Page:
Calum Scott will not have to look far for inspiration when he makes his Walker Cup debut at St Andrews this weekend.
Scott, from Nairn, will follow in the footsteps of his brother Sandy by representing Great Britain and Ireland in the biennial event against United States.
Sandy was in the GB&I side which competed at Royal Liverpool in 2019, and despite United States ultimately winning the tournament he made a major impact by winning both singles matches he played.
When the @WalkerCup came to Nairn in 1999.
Do you recognise any of the players in these photos?
— Nairn Golf Club (@NairnGolfClub) August 29, 2023
He was picked for the subsequent tournament in Florida two years later, but was forced to withdraw due to a wrist injury.
Scott cherishes fond memories of watching his brother in action on the highest amateur stage, with the 20-year-old relishing the opportunity to follow his lead.
He said: “My whole family was there. We were all watching. Obviously I had aspirations of doing what he’s doing.
“He was at the top of his game. He had just come off a win at Pebble Beach that week and then went straight to the Walker Cup.
“He was playing well against the Americans, being part of that GB&I Walker Cup team.
“Being able to watch him win two out of two singles was pretty cool.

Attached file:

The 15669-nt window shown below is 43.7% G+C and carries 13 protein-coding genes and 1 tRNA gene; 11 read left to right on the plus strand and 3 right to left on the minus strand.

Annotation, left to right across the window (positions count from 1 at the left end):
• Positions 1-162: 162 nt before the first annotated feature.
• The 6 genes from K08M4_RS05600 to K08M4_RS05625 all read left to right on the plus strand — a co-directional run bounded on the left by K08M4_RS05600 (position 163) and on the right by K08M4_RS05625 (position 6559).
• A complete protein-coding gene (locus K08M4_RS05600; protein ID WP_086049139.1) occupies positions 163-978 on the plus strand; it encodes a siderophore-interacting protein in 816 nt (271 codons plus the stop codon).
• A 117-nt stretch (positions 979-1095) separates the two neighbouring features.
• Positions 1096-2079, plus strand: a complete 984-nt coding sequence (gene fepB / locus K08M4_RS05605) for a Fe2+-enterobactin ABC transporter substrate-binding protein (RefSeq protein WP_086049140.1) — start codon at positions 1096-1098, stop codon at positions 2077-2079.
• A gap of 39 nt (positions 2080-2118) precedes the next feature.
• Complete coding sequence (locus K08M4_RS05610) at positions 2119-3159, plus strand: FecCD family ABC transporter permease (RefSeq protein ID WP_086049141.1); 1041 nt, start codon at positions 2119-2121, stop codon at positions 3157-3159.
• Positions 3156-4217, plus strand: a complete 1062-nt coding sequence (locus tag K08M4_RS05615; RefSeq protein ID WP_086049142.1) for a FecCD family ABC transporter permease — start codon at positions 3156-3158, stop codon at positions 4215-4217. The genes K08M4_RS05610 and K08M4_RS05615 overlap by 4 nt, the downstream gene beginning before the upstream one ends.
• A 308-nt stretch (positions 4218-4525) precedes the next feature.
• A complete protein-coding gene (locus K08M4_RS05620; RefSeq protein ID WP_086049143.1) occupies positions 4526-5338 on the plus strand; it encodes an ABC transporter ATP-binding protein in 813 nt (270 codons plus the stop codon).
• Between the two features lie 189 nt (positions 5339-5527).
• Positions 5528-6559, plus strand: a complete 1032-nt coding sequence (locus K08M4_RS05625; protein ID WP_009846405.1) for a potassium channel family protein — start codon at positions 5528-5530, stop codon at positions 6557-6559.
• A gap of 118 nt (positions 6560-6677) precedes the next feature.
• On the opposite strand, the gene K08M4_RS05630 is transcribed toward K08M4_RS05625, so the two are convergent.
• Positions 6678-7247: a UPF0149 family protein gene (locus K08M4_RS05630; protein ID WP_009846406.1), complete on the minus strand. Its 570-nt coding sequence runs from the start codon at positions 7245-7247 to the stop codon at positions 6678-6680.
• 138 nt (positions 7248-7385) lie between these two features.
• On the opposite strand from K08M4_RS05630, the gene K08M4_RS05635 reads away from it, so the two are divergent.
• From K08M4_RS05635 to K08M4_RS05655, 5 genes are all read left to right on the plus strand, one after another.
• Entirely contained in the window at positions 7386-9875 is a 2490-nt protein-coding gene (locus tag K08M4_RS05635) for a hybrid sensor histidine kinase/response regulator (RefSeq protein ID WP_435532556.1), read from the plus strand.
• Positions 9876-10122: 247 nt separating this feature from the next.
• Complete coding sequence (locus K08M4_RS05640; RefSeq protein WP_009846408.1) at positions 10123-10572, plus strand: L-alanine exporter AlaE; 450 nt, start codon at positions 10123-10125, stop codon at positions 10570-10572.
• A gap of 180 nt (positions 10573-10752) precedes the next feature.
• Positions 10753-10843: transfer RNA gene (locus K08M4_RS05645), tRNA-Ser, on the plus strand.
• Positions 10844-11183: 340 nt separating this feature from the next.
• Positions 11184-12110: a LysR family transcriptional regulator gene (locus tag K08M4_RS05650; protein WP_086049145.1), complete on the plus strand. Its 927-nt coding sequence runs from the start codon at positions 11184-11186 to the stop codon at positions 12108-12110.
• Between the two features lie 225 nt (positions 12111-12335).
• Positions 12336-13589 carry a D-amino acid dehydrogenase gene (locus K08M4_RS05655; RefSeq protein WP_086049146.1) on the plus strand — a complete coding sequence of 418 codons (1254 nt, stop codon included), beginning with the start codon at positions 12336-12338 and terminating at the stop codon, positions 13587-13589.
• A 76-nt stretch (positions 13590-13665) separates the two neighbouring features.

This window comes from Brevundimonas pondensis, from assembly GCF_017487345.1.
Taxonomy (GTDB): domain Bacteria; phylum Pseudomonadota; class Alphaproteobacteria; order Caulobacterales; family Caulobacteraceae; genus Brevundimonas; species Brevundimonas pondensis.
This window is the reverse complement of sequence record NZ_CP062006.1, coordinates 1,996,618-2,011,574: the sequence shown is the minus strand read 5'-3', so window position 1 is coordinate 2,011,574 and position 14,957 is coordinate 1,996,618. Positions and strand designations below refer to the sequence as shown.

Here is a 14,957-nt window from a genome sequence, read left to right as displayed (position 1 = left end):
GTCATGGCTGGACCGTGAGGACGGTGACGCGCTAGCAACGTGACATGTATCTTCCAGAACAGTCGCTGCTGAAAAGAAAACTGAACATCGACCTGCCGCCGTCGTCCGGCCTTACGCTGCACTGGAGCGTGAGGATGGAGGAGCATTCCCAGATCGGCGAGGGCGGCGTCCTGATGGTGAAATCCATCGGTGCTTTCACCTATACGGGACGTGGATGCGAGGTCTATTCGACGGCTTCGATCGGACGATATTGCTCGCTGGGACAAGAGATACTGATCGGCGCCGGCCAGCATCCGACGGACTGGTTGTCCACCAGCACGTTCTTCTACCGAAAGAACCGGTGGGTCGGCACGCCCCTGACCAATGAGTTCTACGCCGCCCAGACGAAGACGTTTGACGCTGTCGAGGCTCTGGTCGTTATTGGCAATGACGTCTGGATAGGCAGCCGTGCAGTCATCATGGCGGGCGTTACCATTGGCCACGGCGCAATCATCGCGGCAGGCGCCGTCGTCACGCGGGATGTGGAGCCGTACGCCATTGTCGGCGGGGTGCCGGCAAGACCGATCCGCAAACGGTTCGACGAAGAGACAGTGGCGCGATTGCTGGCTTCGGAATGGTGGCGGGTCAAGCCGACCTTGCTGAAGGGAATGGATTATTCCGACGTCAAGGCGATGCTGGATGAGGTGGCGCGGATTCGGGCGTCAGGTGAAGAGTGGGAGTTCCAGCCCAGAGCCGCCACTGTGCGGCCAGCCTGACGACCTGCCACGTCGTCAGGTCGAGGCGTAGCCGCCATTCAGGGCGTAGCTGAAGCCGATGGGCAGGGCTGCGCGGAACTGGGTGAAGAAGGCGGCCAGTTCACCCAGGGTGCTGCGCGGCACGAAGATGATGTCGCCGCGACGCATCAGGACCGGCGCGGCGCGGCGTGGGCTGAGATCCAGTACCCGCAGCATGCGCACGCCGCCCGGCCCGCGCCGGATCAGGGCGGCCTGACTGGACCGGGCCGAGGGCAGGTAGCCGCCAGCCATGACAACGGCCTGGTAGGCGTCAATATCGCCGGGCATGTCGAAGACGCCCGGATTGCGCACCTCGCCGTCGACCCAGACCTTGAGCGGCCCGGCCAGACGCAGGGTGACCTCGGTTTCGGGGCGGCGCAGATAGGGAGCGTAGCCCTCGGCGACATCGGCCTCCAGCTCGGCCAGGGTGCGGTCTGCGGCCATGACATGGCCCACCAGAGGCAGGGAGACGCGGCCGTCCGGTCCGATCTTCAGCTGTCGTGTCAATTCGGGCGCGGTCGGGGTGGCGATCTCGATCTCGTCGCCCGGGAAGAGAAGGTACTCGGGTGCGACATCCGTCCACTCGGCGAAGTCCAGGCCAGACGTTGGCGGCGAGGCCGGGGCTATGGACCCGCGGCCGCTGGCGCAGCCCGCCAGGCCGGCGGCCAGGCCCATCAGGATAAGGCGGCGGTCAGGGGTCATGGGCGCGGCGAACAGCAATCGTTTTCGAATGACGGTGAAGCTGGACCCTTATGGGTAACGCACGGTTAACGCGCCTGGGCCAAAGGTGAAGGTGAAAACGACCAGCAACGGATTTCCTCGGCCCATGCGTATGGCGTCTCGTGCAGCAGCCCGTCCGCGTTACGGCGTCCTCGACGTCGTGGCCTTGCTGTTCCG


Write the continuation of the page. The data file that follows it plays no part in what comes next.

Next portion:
“I remember I think he gave me a towel or something and I hung it up in my room, and it’s still there to this day.
“I told myself I wanted to make that team, and I’m sitting here now. I’m very thankful that all that’s paid off.
“That was amazing being there with my family watching him, and it was a special moment.”
Scott not intimidated by American challenge
Although captain Stuart Wilson admits his GB&I team go into the tournament as underdogs, Scott is adamant his side have nothing to fear.
He added: “I wouldn’t say it intimidates us. It’s a completely different game over here.
“We’ve all played golf everywhere in the world.
“I think anyone on their A game, from the GB&I side to the U.S. side, it’s anyone’s game.
“It’s also match-play, so that’s different from stroke-play.
“I think you can play as well as you want and sometimes lose, and sometimes it goes your way.
“I don’t think the rankings really matter for this, especially being at St Andrews.
“It’s anyone’s game, and I think the winning team is the team that holes the most putts. That’s it.”
Scott insists he would relish the opportunity to come up against Gordon Sargent, who is the top-ranked amateur golfer in the world at present.
Scott added: “I’ve played with Gordon a couple times in college, so obviously I know how long he is. I think everyone in the college scene in America knows how long he is.
“He’s a great player. He’s number one in the world, so it would be great to play him in singles.
“I would love that match. I’d love any match, but it would be cool to play him at the home of golf.”